To be honest: I am neither willing to pay 450 pounds for a 21-years old that I score below 90 points nor do I think that a three points taste difference justifies a tenfold price tag. It will be interesting to watch if they really sell all the bottles for this outrageous price tag (and of course, who buys such stuff)...
The colour of the 14 is a little darker than the 21 but this is irrelevant because they use caramel to fix it. The nose of the 21 is much more complex and balanced with more subtle and delicate aromas (oils, honey, beeswax, some fruits like quinces and apricots). Actually it is pretty good compared to the rather simple and vanilla-toffee driven nose of the 14 but I would not call this excellent. I go for a 3 points advantage in favour of the 21...
The taste of the 21 is nicely layered on different honeys and barley sugars, some fruits and spices and a slight flavour of white chocolate (after some chewing). All is nicely balanced and delicate, I like this much more than the 14's taste that is simple, bold and easy quaffable but not very interesting to explore. I go for a 4 points advantage here… Water is not recommended on the 21 because this dram flattens quickly in all dimensions while the 14 rather improves on some water added (it releases more aromas and flavours and gets smoother, I like it best when reduced to about 35% abv).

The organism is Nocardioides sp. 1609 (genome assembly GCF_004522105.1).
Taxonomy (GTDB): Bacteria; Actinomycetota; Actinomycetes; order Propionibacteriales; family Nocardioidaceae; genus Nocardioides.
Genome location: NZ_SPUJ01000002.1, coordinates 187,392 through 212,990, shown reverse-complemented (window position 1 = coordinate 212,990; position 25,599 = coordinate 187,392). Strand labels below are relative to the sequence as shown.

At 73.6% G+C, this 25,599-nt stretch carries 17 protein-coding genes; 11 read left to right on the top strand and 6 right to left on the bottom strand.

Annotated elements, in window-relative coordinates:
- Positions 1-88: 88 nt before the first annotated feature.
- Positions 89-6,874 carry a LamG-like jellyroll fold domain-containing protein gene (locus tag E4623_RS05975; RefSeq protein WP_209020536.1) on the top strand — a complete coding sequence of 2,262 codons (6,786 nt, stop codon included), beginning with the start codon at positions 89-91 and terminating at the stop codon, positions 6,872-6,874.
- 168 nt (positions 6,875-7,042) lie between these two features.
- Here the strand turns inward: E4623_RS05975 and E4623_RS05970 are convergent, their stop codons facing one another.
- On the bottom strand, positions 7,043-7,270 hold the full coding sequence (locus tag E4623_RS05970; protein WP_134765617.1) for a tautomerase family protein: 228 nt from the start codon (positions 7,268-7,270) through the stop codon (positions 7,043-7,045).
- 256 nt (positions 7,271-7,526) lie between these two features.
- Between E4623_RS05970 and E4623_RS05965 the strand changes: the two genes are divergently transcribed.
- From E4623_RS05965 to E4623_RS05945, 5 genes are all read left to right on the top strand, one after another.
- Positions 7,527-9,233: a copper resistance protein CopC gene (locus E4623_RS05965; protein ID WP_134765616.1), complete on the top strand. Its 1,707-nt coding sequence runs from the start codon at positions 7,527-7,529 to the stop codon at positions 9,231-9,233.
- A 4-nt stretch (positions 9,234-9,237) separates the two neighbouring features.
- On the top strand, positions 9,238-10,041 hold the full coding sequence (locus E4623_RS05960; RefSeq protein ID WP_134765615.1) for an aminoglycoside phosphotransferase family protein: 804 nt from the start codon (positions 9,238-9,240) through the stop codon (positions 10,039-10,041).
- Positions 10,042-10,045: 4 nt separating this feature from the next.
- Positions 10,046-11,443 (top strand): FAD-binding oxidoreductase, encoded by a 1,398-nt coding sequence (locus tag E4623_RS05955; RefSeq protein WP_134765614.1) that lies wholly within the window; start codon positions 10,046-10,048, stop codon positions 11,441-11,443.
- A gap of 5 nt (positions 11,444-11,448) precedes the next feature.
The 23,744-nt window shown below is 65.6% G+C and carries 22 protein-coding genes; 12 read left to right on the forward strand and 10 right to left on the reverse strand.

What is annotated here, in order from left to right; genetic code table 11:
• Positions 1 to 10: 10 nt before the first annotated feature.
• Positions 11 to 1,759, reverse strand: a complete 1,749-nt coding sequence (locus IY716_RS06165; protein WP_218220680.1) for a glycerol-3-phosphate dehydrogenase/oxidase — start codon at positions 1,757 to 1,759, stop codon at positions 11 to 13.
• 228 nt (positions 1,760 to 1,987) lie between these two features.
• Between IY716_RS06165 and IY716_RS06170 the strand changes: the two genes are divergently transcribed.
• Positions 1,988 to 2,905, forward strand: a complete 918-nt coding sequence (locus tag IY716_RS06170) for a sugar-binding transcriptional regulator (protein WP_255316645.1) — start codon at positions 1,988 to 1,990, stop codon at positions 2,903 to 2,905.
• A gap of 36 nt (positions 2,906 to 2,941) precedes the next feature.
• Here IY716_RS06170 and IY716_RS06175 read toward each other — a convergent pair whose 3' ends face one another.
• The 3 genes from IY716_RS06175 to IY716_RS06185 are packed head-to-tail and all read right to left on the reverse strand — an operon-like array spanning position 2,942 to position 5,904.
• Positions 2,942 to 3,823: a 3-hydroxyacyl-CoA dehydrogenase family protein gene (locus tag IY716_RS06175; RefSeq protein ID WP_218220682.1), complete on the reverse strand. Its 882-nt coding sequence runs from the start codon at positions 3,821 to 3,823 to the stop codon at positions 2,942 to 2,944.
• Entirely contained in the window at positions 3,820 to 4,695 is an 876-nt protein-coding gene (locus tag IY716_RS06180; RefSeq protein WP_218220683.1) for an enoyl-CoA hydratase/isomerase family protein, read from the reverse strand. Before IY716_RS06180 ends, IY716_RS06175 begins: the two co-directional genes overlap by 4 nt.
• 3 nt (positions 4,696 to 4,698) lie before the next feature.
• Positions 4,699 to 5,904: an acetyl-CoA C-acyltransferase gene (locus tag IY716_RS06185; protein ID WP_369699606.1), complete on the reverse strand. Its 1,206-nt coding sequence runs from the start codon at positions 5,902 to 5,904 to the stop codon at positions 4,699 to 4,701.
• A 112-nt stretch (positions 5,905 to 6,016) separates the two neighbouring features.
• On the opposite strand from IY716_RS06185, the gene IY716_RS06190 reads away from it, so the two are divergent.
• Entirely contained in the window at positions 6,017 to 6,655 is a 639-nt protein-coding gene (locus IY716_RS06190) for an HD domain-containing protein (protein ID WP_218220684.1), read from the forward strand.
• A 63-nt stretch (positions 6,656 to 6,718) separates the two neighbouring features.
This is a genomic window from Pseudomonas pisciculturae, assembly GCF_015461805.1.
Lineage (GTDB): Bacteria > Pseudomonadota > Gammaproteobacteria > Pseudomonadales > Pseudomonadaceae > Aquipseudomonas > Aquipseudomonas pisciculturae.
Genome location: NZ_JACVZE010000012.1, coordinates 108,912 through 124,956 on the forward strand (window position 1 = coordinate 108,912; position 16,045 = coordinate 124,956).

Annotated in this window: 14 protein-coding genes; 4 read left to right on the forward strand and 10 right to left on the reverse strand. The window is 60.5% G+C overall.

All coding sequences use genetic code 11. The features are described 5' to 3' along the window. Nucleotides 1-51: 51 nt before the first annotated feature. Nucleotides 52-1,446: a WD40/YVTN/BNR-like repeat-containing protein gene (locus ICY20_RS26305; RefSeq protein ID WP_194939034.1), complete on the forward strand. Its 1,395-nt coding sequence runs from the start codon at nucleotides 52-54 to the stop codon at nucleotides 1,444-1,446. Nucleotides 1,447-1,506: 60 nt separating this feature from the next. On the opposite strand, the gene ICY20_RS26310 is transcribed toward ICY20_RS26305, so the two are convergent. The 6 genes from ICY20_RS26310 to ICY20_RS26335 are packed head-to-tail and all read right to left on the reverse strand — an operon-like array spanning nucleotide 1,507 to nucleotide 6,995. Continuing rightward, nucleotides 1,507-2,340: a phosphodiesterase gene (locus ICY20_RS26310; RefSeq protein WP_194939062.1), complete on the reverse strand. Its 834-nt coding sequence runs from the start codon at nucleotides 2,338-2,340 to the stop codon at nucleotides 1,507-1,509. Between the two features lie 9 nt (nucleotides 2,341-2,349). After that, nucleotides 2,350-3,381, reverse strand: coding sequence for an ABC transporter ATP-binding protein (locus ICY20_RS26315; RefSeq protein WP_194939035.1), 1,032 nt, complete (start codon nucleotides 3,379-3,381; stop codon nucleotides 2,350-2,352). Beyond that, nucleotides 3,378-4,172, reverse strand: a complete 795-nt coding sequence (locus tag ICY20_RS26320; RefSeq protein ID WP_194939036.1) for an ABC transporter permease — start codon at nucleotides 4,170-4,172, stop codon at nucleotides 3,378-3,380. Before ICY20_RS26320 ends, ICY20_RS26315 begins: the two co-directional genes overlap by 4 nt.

The 21 arrives warming and somewhat coating in the mouth with a minor drying feeling (plastics). The finish is rather long and adds more fine chocolatey notes to the profile that I like. Again there is a slight drying-astringent feeling towards the end that reminds me of plastic notes. The finish of the 14 is of medium length only and adds more interesting flavours to the taste like spices, chocolatey notes (too) and more fruits. This is the best about the 14 and so the advantage of the 21 are a mere 2 points in this category.